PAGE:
The Microprocessor Chip

Definition of a Microprocessor Chip, How They Work, History

Microprocessor Chip
Microprocessor Chip. Mary Bellis

The microprocessor chip is an electronic device that is a computer's central processing unit (cpu) aka the brains of your computer. A microprocessor is a single integrated circuit that is a multipurpose, programmable, clock-driven, register based electronic device that accepts binary data as input, processes it according to instructions stored in its memory, and provides results as output.

How a Microprocessor Chip for a Computer is Made

A microprocessor is a type of integrated circuit built on a tiny piece of silicon.
Today's microprocessors contain hundreds of millions of transistors, which are interconnected through extremely fine wires made of copper. The transistors work together to store and manipulate data so that the microprocessor can perform a wide variety of functions.

Making microprocessors is a complex, demanding process involving more than 300 steps. Microprocessors are built by layering materials on top of thin rounds of silicon, called wafers, through various processes using chemicals, gases and light.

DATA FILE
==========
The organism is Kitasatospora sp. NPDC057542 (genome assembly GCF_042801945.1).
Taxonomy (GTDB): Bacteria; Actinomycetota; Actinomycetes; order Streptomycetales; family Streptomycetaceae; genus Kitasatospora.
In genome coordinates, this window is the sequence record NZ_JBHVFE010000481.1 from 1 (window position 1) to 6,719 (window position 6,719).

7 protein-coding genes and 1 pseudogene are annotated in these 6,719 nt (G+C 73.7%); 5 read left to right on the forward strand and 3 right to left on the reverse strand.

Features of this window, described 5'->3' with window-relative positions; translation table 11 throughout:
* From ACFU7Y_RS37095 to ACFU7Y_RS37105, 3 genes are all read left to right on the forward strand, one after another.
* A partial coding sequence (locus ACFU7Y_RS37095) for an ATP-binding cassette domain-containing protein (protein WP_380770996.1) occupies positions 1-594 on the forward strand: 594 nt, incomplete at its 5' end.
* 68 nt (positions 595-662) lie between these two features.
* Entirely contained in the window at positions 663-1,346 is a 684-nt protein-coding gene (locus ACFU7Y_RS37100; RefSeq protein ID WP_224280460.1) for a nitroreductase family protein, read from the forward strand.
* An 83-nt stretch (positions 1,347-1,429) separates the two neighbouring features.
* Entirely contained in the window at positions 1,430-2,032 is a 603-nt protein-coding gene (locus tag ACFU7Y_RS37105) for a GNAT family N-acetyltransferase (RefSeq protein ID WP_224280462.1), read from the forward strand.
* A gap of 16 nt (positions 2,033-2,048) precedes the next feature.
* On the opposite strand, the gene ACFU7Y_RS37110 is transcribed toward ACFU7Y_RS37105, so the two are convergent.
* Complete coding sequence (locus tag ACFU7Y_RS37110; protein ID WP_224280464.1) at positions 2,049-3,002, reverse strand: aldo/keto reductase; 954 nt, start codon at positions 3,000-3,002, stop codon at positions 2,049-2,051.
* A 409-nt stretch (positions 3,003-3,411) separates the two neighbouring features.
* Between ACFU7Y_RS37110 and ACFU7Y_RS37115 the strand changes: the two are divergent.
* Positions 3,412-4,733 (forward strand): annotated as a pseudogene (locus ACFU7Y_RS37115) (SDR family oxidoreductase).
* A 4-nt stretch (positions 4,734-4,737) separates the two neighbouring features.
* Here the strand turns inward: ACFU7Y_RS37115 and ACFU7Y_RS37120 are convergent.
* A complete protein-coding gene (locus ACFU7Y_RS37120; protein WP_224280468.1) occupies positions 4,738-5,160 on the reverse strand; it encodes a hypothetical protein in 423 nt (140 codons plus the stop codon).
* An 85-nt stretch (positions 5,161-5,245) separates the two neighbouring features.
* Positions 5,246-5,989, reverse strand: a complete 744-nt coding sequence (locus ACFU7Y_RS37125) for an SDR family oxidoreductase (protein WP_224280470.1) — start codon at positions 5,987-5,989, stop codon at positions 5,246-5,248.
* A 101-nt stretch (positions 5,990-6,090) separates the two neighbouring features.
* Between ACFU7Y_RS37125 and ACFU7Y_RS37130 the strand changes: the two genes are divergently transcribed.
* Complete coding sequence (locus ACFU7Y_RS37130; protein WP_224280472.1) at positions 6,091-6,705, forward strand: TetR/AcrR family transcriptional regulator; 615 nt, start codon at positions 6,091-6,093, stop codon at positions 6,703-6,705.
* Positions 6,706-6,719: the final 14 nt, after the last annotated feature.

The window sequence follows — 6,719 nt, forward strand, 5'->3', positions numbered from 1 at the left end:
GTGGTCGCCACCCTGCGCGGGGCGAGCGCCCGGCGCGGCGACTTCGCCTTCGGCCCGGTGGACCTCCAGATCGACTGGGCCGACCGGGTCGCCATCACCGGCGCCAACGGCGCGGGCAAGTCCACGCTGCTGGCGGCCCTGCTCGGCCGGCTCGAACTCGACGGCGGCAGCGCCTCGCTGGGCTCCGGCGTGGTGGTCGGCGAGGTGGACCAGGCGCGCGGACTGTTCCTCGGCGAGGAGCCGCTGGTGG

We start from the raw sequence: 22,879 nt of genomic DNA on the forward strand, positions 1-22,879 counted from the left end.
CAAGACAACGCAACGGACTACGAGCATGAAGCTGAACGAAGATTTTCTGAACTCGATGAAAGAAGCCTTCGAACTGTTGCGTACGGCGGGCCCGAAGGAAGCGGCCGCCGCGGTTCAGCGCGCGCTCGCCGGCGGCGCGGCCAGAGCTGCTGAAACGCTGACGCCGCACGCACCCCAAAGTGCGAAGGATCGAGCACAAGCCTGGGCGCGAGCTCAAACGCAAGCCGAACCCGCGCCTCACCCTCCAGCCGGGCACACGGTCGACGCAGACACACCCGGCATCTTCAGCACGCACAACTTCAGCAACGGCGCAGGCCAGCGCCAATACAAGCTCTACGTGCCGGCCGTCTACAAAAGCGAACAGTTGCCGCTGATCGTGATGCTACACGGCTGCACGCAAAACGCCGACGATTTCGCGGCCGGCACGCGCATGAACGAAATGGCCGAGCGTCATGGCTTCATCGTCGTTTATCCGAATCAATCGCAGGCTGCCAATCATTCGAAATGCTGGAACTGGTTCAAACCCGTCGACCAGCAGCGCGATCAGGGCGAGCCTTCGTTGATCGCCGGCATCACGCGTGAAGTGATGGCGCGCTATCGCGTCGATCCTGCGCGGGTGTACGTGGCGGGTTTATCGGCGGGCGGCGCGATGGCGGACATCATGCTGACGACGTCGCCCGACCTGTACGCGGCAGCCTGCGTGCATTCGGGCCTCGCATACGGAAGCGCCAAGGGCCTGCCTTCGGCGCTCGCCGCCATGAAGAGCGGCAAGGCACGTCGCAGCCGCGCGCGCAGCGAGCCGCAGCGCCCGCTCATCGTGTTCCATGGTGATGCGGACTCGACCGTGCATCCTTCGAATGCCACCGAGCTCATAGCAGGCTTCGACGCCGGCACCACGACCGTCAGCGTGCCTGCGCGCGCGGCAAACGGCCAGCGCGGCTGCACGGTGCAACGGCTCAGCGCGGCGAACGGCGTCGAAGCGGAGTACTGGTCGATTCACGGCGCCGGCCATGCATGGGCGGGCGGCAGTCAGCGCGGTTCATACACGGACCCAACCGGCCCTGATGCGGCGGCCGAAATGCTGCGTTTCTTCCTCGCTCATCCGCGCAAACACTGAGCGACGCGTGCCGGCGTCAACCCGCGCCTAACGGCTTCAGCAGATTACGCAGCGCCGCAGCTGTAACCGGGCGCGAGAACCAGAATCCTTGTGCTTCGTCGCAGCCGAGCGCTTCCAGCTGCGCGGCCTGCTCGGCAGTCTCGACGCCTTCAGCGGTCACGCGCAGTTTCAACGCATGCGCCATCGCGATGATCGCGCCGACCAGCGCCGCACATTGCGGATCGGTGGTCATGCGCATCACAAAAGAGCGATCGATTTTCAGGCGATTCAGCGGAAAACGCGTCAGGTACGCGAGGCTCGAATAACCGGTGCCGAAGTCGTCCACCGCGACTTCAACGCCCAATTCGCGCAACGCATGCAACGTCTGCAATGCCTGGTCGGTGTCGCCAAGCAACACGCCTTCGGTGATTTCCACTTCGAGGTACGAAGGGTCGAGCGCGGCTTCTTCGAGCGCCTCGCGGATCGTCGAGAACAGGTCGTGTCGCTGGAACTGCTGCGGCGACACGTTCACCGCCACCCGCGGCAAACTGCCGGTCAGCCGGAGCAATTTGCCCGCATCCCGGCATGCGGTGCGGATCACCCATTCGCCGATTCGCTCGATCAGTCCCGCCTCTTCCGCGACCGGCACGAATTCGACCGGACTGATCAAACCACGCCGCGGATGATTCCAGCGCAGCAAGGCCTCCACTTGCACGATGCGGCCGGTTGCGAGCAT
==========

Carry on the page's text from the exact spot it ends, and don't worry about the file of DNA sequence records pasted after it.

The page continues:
Moore's Law - How Powerful Are Microprocessor Chips?

The increase in capacity of microprocessors follows is called Moore's law. Gordon Moore is widely known for writing Moore's Law, in which he predicted that the number of transistors the industry would be able to place on a microprocessor chip would double every year. In 1995, he updated his prediction to once every two years. While originally intended as a rule of thumb in 1965, it has become the guiding principle for the industry to deliver ever-more-powerful semiconductor chips at proportionate decreases in cost.

The History of the First Microprocessor Chip
In November, 1971, a company called Intel publicly introduced the world's first single chip microprocessor, the Intel 4004 (U.S. Patent #3,821,715), invented by Intel engineers Federico Faggin, Ted Hoff, and Stanley Mazor.

The Intel 4004 took the integrated circuit down one step further by placing all the parts that made a computer think (i.e. central processing unit, memory, input and output controls) on one small chip.